What is the pay-off in jealousy that makes us ready to endure the misery it brings? You are feeling jealous; it creates misery. But look around – there must be something positive in it. It also gives you some ego, some sense of superiority. Your jealousy at least pretends to be love. If you don't feel jealous, you will think maybe you don't love anymore. You are clinging to jealousy because you would like to cling to love – at least your idea of love.
If your partner goes with somebody else and you don't feel jealous at all, you will immediately think that you no longer love. For centuries, you have been told that lovers are jealous. Jealousy has become an intrinsic part of your love: without jealousy your love dies; only with jealousy can your so-called love live. If you want your love, you will have to accept your jealousy and the misery that is created by it.
Jealousy appears natural because everybody else is doing the same thing. Your mind will say, “It is natural to feel hurt when your lover leaves you. Because you have loved so much, how can you avoid the hurt, the wound, when your lover leaves you?”
In fact, you are enjoying your wound too, in a very subtle and unconscious way. Your love was so profound that you are shattered now because your lover has left you. Even if you are not shattered you will believe your own lie. You will behave as if you are in great misery. You will cry and weep.
Watch every kind of misery: either it has some pleasure in it which you are not ready to lose or it has some hope in it which goes on dangling in front of you like a carrot. And it looks so close, and you have traveled so long and now the goal is so close, why drop it? You will find some rationalisation in it, some hypocrisy in it.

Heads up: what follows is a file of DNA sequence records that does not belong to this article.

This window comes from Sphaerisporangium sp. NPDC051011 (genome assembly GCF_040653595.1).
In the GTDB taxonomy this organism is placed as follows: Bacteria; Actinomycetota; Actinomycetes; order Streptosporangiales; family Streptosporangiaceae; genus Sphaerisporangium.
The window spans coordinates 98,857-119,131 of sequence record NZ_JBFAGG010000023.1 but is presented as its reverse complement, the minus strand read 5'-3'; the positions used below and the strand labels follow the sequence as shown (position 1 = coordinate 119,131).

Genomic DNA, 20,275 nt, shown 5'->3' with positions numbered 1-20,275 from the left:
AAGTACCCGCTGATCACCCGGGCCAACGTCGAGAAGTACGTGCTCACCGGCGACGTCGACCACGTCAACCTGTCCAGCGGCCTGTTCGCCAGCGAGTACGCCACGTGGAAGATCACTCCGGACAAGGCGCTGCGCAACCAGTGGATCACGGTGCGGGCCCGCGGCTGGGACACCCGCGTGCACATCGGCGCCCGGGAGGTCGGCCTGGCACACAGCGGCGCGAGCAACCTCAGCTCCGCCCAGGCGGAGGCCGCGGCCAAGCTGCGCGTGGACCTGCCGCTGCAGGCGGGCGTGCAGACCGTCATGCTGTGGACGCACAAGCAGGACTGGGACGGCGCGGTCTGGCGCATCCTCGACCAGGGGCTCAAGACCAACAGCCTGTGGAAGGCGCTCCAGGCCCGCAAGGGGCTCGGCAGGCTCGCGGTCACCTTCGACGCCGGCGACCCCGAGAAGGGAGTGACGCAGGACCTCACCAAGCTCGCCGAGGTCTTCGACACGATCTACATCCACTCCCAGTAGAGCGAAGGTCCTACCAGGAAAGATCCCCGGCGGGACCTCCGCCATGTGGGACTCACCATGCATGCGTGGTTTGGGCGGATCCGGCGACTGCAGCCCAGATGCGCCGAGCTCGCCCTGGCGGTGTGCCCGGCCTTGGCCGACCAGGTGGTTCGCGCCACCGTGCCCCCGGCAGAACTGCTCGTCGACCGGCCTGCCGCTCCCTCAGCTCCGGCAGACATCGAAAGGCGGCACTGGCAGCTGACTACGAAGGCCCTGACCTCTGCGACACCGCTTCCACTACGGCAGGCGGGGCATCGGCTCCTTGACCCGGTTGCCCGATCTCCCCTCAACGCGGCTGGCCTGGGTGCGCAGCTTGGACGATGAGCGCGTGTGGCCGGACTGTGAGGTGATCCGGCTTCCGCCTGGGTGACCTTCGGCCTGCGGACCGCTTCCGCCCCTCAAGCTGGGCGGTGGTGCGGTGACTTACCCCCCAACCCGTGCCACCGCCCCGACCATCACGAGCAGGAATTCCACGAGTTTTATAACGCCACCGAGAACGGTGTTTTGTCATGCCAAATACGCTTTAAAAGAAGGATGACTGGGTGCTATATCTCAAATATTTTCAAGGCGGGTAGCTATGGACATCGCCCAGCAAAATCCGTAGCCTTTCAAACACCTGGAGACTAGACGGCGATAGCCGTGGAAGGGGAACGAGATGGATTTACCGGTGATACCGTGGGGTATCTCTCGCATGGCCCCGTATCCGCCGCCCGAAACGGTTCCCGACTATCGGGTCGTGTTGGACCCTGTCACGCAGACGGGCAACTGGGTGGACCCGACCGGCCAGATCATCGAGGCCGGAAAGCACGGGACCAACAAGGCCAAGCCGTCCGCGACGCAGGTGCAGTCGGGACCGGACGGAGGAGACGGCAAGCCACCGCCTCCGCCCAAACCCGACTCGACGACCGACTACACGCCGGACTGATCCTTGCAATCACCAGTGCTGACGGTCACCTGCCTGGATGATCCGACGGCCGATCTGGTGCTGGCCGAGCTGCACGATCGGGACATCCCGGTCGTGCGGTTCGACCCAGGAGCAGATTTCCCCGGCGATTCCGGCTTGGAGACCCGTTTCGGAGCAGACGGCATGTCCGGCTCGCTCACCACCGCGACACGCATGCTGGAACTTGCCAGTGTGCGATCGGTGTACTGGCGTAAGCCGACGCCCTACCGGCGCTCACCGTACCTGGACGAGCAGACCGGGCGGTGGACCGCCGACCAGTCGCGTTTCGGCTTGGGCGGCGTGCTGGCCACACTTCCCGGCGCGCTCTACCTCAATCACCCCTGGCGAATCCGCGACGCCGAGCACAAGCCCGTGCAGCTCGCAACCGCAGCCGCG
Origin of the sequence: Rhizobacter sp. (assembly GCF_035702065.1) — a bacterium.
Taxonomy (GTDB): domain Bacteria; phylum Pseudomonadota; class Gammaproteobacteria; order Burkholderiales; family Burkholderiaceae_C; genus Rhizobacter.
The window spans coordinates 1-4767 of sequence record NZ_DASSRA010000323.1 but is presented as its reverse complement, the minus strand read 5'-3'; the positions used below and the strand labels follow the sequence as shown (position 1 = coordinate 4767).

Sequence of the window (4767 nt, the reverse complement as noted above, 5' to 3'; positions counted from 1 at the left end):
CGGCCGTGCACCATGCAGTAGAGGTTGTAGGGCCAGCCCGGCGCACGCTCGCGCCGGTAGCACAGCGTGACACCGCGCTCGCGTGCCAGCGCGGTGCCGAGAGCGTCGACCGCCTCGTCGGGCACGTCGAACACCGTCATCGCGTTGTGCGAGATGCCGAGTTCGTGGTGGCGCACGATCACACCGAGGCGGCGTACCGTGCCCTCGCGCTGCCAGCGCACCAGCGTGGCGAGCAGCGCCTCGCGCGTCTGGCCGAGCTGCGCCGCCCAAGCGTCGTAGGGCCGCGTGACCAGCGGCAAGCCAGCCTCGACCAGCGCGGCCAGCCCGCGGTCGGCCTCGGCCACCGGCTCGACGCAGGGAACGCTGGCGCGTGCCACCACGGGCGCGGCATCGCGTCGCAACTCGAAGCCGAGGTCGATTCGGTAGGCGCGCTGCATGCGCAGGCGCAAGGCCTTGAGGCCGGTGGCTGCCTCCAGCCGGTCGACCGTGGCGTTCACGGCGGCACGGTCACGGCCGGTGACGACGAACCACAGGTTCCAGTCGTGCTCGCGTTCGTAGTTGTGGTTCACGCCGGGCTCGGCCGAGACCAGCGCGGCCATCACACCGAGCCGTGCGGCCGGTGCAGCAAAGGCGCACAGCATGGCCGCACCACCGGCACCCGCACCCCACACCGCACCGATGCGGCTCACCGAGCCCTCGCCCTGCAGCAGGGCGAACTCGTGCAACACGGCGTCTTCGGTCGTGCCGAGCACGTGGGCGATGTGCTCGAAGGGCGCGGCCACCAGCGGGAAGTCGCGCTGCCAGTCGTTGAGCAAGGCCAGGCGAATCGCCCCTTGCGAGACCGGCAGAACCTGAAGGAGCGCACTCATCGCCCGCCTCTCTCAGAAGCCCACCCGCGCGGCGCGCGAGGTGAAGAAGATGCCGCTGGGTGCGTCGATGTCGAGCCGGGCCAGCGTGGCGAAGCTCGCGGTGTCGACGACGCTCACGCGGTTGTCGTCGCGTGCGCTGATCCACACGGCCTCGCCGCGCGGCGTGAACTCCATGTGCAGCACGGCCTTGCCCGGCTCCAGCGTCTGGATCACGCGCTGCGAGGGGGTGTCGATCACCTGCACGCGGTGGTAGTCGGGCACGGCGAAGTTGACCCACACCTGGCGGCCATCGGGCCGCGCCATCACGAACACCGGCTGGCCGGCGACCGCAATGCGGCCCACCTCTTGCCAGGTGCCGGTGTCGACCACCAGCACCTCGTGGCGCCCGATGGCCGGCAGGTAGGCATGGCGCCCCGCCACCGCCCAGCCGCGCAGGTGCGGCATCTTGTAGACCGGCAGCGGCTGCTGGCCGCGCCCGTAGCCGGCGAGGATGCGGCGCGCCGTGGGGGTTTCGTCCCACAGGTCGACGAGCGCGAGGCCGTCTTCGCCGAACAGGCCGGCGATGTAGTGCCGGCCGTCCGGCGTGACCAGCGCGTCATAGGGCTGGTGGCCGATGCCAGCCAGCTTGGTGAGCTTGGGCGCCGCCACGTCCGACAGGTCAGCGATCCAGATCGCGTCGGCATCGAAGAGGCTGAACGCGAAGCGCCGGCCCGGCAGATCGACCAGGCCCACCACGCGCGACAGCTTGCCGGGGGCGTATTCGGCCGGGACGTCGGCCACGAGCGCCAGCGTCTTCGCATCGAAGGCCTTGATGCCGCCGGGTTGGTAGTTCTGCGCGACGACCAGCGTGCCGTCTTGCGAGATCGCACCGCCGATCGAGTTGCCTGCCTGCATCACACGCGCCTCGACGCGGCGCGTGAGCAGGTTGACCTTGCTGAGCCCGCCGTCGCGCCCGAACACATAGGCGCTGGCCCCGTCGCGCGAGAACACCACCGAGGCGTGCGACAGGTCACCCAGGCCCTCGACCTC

A woman wrote to me that her man has left her and she is not feeling miserable. “Why am I not feeling miserable? Am I too hard, rocklike? I don't feel any misery.” She is miserable because she is not feeling misery!
Nothing is wrong with her; she is absolutely right. In fact, when lovers leave each other after a long, long togetherness – and all the misery that is bound to happen when you are together – it is a relief. But it is against the ego to confess that it is a relief. For a few days at least you will move with a long face, with tears flowing from your eyes – but this is the idea that has prevailed in the world.
If a man lives moment to moment in totality, then there is never any repentance, no guilt. If you have loved totally, there is no question. One day if the lover leaves that simply means, “Now our ways are parting. We can say goodbye, we can be thankful to each other. We shared so much, we loved so much, we have enriched each other's lives so much – what is there to cry and weep about and why be miserable?”
Abridged from The Dhammapada: The Way of the Buddha, Osho Times International, Courtesy Osho International Foundation. www.osho.com